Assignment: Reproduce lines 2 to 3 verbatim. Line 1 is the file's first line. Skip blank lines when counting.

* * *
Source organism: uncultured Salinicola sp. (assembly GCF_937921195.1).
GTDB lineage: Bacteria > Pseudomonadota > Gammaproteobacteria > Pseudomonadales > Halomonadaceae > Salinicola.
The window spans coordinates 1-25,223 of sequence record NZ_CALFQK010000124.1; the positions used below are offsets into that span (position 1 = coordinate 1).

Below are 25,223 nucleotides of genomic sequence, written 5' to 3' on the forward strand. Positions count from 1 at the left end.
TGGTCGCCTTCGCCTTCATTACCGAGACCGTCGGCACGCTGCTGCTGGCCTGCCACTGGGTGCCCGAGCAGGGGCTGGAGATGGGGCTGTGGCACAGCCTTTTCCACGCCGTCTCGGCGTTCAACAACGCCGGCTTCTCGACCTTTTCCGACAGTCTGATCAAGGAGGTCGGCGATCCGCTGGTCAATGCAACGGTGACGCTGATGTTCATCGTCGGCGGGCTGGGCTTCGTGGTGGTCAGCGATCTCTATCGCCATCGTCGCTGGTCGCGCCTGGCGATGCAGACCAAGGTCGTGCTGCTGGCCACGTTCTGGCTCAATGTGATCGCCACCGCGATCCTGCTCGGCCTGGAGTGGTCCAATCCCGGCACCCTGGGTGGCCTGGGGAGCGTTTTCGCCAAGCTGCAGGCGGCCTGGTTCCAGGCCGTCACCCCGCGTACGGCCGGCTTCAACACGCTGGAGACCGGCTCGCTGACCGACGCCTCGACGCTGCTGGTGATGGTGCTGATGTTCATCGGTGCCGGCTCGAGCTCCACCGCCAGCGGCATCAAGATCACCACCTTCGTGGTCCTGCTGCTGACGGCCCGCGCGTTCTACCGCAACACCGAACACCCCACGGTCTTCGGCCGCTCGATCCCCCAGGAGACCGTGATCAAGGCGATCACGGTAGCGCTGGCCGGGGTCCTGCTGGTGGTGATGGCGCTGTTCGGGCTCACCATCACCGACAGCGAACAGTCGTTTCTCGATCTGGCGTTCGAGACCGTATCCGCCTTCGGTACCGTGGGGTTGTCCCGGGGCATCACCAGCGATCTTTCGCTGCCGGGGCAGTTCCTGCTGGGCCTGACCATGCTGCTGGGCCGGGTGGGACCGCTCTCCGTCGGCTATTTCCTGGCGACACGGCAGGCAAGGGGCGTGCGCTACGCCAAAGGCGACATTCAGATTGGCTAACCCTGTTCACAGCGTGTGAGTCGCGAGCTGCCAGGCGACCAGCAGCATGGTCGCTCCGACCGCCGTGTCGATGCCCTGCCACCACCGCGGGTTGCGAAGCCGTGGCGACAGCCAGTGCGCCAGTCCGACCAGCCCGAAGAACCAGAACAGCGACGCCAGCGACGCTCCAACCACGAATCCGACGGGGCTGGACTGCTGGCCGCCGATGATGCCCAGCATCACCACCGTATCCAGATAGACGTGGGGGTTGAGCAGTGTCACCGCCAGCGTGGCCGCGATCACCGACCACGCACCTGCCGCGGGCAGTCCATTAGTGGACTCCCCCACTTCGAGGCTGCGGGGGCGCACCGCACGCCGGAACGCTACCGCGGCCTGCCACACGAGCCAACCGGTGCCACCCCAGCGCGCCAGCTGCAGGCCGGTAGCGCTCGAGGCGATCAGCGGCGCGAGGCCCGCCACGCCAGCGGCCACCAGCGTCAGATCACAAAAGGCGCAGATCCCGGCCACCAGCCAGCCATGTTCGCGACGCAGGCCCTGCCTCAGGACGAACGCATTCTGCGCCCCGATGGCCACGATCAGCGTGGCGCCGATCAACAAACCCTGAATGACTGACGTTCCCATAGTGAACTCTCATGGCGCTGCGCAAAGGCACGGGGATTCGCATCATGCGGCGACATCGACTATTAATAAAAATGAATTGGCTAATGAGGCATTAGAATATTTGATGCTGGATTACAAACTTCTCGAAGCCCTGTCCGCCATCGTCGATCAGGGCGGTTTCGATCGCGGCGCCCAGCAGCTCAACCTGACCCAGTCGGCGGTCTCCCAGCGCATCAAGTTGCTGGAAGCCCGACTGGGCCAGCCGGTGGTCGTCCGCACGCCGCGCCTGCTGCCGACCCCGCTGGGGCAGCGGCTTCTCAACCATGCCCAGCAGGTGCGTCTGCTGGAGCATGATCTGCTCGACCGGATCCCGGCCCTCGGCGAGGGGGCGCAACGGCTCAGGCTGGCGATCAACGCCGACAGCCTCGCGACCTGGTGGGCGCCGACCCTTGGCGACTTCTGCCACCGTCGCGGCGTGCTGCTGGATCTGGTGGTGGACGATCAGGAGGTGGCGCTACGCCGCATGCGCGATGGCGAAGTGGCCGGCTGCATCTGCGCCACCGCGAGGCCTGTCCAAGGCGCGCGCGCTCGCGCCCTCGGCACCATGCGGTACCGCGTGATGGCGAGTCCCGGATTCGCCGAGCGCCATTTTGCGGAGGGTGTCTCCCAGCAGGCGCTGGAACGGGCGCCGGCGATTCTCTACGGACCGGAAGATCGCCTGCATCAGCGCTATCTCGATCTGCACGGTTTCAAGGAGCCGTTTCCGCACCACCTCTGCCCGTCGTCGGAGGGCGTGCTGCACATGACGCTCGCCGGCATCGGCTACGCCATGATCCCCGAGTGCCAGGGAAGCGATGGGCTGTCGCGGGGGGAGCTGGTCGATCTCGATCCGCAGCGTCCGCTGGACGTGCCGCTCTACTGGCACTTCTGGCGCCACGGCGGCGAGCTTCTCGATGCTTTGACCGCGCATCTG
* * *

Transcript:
GTDB lineage: Bacteria > Pseudomonadota > Gammaproteobacteria > Pseudomonadales > Halomonadaceae > Salinicola.
The window spans coordinates 1-25,223 of sequence record NZ_CALFQK010000124.1; the positions used below are offsets into that span (position 1 = coordinate 1).